For over a decade I have represented clients with terminal illnesses and helped families who have lost loved ones.  It recently became apparent to me that other than my own personal experiences I have never received any formal training on how to support clients who are grieving.

As solicitors we tend to deal with facts and part of our job is to deliver those facts to clients.  However when dealing with grieving families this factual approach can come across as detached and aloof causing further upset.  With this in mind I decided to book myself on to a course with Cruse Bereavement Care, a charity which helps individuals come to terms with grief.

With no idea what to expect, I arrived at the course held in Manchester on 11 March 2014. There were 10 people attending ranging from youth workers, health professionals, undertakers and professional coaches.  The breadth of experience from different backgrounds really helped the whole group to see grief from a variety of perspectives.

The course was led by Barbara Rosenthal who is a national trainer.  Barbara had an understanding and depth of experience on the subject which she was able to deliver in a simple, poignant manner that touched us all.

What became apparent very early on in the course was that each person’s grief is unique to them.  Whilst we can empathise with people trying to cope with the death of a losing loved one, we cannot understand their pain simply because it is theirs.  I found it extremely useful to understand how grief manifests itself and the models that almost predict how people ‘ping pong’ from feeling loss to resolving that loss. This means people may have many feelings from anger, pain, confusion, denial and all within the course of the same day.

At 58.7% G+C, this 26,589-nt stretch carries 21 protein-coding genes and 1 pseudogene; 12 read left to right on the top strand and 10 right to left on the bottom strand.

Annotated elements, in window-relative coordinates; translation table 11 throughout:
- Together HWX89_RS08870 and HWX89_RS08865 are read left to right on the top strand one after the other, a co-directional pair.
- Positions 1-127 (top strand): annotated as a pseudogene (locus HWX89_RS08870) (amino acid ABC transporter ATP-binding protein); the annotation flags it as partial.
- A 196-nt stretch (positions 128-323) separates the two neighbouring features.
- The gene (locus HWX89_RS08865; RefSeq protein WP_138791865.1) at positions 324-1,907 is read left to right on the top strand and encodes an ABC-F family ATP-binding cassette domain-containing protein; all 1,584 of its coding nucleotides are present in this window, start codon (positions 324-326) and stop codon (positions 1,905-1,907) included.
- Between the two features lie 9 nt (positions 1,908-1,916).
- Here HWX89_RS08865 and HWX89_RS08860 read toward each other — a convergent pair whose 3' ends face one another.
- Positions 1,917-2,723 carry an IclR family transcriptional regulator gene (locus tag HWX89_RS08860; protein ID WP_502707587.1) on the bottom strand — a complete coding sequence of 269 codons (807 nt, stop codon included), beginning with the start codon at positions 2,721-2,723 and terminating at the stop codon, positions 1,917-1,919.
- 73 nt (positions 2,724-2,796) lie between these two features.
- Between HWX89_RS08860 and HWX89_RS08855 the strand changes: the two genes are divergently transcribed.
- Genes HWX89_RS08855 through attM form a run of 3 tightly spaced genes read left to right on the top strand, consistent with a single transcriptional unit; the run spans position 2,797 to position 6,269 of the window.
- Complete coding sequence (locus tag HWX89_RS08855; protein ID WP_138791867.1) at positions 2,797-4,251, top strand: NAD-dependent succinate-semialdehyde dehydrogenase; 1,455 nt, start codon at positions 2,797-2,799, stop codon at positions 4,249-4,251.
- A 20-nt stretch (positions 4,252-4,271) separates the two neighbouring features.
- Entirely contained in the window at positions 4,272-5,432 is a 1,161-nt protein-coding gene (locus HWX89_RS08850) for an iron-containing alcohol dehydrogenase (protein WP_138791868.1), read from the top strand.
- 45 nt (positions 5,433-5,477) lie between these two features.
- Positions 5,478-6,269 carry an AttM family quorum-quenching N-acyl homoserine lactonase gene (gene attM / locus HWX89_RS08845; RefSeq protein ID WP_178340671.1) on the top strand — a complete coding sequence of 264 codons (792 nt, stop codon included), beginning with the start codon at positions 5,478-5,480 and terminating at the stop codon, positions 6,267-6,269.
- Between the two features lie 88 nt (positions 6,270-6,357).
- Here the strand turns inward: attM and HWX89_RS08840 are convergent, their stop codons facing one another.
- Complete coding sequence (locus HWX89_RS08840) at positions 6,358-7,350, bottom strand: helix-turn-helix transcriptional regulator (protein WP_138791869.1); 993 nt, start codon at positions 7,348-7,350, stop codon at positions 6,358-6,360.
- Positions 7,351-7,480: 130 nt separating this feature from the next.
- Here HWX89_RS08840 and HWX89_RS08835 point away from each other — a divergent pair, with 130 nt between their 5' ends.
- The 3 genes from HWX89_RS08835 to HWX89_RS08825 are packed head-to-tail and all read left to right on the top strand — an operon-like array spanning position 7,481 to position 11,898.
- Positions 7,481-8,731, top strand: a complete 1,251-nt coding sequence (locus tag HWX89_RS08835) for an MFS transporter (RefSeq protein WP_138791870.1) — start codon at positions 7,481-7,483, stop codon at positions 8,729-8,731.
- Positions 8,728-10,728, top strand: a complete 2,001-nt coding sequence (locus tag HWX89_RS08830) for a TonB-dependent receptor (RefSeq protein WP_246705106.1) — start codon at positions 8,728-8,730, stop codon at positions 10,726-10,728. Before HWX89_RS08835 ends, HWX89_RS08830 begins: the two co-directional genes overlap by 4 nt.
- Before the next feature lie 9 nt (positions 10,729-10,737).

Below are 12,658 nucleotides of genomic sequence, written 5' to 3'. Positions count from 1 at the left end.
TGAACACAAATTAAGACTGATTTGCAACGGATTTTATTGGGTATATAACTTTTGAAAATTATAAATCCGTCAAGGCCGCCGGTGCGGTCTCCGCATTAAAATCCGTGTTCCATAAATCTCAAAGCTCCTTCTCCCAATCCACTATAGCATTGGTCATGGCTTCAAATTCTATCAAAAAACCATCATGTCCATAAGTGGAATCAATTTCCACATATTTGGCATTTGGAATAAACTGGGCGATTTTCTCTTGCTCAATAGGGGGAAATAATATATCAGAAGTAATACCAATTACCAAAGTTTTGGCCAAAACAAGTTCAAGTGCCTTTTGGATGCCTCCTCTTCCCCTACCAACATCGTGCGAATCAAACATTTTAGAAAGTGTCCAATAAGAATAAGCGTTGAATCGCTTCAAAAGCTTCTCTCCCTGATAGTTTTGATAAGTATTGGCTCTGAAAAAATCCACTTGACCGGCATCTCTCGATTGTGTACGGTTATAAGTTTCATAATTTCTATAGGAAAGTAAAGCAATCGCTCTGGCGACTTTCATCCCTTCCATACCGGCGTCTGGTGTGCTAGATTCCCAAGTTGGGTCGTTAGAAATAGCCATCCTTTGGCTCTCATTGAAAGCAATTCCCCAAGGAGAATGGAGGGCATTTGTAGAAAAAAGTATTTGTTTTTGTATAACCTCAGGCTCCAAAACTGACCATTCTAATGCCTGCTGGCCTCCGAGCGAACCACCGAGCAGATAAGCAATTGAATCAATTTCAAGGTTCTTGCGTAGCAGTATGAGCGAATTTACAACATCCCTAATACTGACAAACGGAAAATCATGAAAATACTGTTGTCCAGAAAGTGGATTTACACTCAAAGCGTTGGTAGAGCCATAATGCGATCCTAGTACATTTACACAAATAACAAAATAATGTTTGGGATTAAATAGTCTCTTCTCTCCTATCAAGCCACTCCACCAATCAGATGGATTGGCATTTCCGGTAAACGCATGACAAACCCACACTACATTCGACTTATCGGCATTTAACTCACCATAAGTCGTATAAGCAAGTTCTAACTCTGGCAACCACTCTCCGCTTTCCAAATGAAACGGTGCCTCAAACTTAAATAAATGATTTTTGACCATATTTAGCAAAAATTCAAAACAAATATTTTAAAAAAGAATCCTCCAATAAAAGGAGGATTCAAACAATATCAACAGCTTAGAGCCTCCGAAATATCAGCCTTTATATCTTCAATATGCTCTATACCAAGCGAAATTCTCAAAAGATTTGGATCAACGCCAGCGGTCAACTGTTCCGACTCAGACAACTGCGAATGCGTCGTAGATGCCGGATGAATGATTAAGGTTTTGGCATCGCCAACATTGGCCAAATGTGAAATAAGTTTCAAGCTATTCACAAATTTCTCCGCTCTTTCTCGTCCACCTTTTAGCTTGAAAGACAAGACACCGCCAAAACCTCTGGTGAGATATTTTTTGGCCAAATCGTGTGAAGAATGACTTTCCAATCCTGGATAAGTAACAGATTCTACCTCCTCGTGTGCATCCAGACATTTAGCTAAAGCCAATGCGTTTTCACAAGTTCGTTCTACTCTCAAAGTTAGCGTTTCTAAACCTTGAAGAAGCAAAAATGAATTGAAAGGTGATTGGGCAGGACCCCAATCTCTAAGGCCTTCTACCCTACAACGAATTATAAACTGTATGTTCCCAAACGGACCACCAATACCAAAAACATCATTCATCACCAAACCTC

What resonated with me was the explanation that the grief never lessens we simply start to grow our life outside our grief which allows us to step in and out of that grief less frequently.  Other life experiences start to act as a counter balance to the grief.

The day course which was extremely intense ended with a simple list of 10 ways to help bereaved people:

1.  Just being there and having time to be with them.

2.  Listening and replying in a non judgemental way.

3.  Listening, thereby understanding something of what they are going through.

4.  Encourage them to talk about their loved one if they wish to and are ready to.

5.  Allow silences.

6.  Being aware of your own feelings about loss and grief.

7.  Offering reassurance.

8.  Not taking anger personally.

9.  Recognising that your feelings may influence how they feel and taking care not to let this      happen.

10.   Accepting that you cannot take the pain away, but you can help people to feel supported.

Having attended the course I cannot understand why this is not part of every solicitors’ training. Clients generally only see a solicitor at times of crisis, a death, a divorce, injury, crime etc. and whilst we are taught the law, we are not taught effectively to listen and empathise with our clients.

I cannot compliment Cruse Bereavement Care and Barbara enough for enlightening me.  The charity does fantastic work with children, the military and grieving people from all walks of life.  I will be sending more of our staff on these courses this year as I feel it invaluable for a solicitor to have a better understanding of the grieving process.

Steven Evans – Partner.